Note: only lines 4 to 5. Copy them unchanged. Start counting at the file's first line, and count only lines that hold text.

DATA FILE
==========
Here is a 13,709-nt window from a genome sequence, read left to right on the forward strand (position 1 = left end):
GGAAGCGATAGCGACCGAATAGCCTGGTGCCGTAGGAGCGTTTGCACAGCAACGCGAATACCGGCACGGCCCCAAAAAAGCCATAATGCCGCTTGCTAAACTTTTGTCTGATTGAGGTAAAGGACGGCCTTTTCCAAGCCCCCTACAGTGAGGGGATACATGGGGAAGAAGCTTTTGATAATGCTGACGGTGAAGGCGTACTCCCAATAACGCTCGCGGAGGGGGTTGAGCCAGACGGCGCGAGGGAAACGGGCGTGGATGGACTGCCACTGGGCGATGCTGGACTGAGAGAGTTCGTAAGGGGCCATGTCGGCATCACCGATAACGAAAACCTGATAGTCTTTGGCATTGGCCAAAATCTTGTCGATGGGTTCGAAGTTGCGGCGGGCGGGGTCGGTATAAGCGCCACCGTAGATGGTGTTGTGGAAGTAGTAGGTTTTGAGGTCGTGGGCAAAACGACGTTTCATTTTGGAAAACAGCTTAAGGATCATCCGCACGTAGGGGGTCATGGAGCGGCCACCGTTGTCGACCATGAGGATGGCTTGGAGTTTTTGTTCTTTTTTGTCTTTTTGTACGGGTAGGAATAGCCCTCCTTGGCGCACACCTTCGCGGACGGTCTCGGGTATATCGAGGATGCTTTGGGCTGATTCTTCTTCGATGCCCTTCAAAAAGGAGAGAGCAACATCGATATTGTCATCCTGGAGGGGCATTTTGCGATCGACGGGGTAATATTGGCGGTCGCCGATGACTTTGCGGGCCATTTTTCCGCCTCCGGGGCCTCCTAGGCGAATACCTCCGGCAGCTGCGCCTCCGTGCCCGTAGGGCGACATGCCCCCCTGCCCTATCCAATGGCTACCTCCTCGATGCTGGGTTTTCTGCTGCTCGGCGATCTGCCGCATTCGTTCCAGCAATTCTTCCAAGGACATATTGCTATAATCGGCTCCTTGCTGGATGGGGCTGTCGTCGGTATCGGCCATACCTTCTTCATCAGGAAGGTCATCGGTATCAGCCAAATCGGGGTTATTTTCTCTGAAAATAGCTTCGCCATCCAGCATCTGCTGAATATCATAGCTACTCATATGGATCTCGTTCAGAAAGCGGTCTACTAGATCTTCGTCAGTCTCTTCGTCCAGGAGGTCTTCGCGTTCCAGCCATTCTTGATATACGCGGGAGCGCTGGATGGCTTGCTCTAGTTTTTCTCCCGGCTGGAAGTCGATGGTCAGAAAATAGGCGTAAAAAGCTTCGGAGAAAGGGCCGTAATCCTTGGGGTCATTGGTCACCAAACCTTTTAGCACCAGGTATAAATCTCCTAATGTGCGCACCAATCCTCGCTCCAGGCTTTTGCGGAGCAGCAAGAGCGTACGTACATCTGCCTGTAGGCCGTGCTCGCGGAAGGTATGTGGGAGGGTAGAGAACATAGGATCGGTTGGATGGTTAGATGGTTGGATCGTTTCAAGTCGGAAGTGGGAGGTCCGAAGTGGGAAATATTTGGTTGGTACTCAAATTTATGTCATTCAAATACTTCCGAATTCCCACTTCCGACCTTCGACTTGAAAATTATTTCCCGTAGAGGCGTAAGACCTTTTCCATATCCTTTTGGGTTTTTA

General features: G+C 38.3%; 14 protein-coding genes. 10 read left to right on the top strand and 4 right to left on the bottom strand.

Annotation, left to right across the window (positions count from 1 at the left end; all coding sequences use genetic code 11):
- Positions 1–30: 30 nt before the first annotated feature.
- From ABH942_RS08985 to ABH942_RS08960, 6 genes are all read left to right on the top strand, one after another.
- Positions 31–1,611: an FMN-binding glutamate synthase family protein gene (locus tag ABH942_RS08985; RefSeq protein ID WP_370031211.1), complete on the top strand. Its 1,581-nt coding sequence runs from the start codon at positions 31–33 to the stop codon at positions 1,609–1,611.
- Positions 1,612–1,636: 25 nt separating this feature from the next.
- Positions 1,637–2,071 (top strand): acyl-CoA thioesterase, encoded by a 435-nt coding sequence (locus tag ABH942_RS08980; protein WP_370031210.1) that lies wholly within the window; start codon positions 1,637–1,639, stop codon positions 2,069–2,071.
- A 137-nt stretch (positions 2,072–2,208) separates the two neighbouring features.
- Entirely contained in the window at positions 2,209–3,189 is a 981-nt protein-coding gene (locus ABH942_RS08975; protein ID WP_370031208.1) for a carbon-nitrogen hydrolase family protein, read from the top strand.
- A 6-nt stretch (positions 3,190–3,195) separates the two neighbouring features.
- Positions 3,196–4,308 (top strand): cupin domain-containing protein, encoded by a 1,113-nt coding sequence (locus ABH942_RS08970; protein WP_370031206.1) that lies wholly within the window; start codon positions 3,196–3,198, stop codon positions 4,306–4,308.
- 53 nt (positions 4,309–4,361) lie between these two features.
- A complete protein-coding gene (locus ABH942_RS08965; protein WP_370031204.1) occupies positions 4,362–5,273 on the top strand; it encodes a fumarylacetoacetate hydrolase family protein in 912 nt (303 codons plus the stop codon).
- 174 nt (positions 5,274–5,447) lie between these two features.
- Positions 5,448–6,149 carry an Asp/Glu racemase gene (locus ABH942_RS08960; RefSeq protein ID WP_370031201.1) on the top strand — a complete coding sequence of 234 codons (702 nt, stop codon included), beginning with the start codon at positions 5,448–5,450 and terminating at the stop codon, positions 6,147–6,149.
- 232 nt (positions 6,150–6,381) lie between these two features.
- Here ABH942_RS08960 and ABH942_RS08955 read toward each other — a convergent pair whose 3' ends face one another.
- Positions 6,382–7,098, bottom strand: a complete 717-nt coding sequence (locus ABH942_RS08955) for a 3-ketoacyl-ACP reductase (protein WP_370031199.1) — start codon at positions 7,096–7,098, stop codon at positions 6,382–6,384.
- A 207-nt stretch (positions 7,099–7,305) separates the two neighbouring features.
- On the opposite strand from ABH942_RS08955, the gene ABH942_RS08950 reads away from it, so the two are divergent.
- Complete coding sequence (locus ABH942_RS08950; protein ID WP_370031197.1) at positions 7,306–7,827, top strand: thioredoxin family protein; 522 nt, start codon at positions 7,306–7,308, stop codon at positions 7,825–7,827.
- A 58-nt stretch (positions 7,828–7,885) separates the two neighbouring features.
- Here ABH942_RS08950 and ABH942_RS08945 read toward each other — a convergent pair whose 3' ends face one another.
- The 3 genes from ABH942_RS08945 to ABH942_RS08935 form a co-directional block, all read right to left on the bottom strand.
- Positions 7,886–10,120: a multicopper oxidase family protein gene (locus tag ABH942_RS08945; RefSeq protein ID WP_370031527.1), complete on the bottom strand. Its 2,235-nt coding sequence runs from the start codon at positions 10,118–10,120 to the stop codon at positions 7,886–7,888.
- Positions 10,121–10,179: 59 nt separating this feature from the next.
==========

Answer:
Annotation, left to right across the window (positions count from 1 at the left end; all coding sequences use genetic code 11):
- Positions 1–30: 30 nt before the first annotated feature.